I went through about a dozen titles for this post before settling on this one.
It’s clear that the underlying factor in my hesitation to have another child is fear. Fear of the tangible realities – pregnancy discomfort, exhaustion, newborn challenges, financial strain – but also, and maybe more so, fear of the unknown, fear of more change and uncertainty.
I have a two year old. It’s inevitable that I get asked “When are you going to have a second baby?!” – and I do, quite often. It’s not that I don’t WANT another child. I do! I know I will have one, it’s just a matter of when, and I need to get over my reasons for putting it off. Thanks for sitting in on this therapy session….
Let’s start with the tangibles, because although I realize now, after working on this post for quite some time, that these may play a lessor role in my apprehension, they’re still very much real.
Pregnancy lasts forever. FOREVER. At least for me it did. Friends told me it would go by quickly and it didn’t. Not even at the end. I was nauseas for more than half my pregnancy, I had horrible acid reflux from very beginning to end and I had severe middle back pain in my third trimester, where anything other than standing hurt. I had to take medication throughout, which was very upsetting to me. Although I was extremely grateful that the baby inside me was totally healthy, it was hard at times not to feel a little sorry for myself.
Then there’s the delivery – which for me was the least traumatizing part of the whole process, but the part I had heard the most horror stories about! Don’t get me wrong – it was hard, it hurt, I cried…but on the scale of things, it went pretty well. I had a really good, relaxed outlook going into the whole experience – which is something I’m trying to do more of – and I think it helped me a lot. I was actually empowered by the birth process and I’m not too worried about it the 2nd time around.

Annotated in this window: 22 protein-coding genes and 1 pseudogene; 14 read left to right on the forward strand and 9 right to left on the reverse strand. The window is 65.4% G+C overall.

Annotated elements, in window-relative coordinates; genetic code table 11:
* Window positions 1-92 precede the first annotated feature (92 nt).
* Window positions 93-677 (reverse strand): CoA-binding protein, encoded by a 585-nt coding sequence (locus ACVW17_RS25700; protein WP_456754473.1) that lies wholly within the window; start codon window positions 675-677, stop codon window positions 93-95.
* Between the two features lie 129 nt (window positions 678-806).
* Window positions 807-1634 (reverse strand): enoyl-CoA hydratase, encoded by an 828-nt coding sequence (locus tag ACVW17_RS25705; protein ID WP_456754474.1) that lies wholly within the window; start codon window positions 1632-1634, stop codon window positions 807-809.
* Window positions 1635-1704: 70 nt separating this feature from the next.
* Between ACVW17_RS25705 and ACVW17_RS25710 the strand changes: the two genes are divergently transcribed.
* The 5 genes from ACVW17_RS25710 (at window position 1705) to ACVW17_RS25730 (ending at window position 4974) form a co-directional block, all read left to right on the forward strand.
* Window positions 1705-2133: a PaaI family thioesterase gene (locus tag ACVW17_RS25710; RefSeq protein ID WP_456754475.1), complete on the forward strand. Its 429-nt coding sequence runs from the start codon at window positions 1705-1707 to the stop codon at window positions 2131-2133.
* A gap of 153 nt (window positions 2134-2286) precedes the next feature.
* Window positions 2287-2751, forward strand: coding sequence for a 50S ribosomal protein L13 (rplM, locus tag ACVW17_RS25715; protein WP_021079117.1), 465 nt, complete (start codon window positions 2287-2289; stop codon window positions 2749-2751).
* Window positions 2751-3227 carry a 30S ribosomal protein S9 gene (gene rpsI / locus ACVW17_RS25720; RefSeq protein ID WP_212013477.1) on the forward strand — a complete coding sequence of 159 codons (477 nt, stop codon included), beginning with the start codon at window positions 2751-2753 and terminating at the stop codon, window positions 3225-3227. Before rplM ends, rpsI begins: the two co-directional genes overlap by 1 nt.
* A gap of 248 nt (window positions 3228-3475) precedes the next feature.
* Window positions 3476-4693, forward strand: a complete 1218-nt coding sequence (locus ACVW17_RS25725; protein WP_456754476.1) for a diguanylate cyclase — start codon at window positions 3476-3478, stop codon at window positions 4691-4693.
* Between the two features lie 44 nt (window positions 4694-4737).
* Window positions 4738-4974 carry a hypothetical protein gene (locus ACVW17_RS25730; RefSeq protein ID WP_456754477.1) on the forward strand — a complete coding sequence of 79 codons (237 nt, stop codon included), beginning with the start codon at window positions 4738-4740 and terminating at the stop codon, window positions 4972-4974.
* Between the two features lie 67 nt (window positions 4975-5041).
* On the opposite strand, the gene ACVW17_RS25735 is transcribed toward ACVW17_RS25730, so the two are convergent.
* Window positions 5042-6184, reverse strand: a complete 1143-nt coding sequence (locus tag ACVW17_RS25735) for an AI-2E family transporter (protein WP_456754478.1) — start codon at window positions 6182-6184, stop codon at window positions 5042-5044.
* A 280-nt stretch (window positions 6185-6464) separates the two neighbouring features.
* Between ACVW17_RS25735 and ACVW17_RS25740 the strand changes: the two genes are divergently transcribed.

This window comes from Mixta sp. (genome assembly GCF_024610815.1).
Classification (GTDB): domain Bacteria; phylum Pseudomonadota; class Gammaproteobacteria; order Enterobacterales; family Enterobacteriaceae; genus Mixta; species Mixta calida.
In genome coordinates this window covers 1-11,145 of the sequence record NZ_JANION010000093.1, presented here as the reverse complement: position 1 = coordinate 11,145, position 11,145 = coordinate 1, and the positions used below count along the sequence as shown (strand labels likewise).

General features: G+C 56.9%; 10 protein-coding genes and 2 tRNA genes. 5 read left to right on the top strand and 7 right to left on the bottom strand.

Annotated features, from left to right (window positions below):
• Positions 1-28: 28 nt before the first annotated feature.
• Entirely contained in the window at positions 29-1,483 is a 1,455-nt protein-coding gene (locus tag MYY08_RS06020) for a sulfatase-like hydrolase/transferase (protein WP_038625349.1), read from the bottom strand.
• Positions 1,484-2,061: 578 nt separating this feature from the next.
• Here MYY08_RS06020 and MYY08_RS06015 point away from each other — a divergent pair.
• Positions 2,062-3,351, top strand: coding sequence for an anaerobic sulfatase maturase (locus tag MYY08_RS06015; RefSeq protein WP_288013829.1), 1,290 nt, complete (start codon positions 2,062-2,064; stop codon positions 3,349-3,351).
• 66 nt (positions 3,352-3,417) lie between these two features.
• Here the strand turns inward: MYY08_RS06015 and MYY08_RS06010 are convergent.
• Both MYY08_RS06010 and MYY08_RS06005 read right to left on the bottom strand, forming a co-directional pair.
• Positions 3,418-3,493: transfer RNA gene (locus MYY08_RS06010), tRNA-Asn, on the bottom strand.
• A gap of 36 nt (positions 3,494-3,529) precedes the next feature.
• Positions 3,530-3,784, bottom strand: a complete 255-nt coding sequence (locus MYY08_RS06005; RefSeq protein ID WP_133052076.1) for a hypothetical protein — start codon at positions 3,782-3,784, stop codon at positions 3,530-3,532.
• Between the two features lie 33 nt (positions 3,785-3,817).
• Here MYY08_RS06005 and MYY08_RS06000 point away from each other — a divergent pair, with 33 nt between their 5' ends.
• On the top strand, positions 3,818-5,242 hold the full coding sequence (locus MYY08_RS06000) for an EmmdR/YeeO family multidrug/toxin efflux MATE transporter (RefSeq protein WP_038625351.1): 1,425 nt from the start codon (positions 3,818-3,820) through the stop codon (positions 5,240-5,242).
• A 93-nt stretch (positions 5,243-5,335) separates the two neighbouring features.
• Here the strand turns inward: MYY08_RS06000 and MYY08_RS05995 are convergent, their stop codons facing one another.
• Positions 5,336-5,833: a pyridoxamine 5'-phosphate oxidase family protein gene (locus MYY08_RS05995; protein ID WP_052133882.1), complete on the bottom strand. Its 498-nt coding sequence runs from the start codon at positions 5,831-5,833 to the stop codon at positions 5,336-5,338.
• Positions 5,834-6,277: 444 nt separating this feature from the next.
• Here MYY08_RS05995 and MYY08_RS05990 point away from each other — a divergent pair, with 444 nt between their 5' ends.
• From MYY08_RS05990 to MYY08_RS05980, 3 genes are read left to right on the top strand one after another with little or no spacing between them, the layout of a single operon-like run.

But then there’s those first months (read about our struggles in detail here). Between the breastfeeding issues, the reflux, the lack of sleep, the fussiness, and the baby blues, it was rough. Life felt SO different. I was above and beyond obsessed with my child but my world all of a sudden shrunk to the size of my house. I couldn’t see beyond my bedroom or past the immediate moment. My focus had to be so tight that my life “pre-baby” life seemed so far away, so foreign.
I wrote about the physical changes that took place the year after giving birth here. And while those physical changes were difficult, I think it’s the emotional changes that rattled me more. My first year of motherhood wasn’t ALL hard: around 4 months, my world started to open up again and by about 9 months, I was in the groove and Ellie was especially awesome.
I definitely enjoyed my second year of motherhood much more than my first. It could be because of all of the reasons I just mentioned – or because we were able to do so much more with a walking, talking, responsive, and brilliant child. Year two was awesome. The older Ellie gets, the more wonderful she becomes and the more I think, why change this? We love our time together as a family of three, life is good, do we really need to change it up again?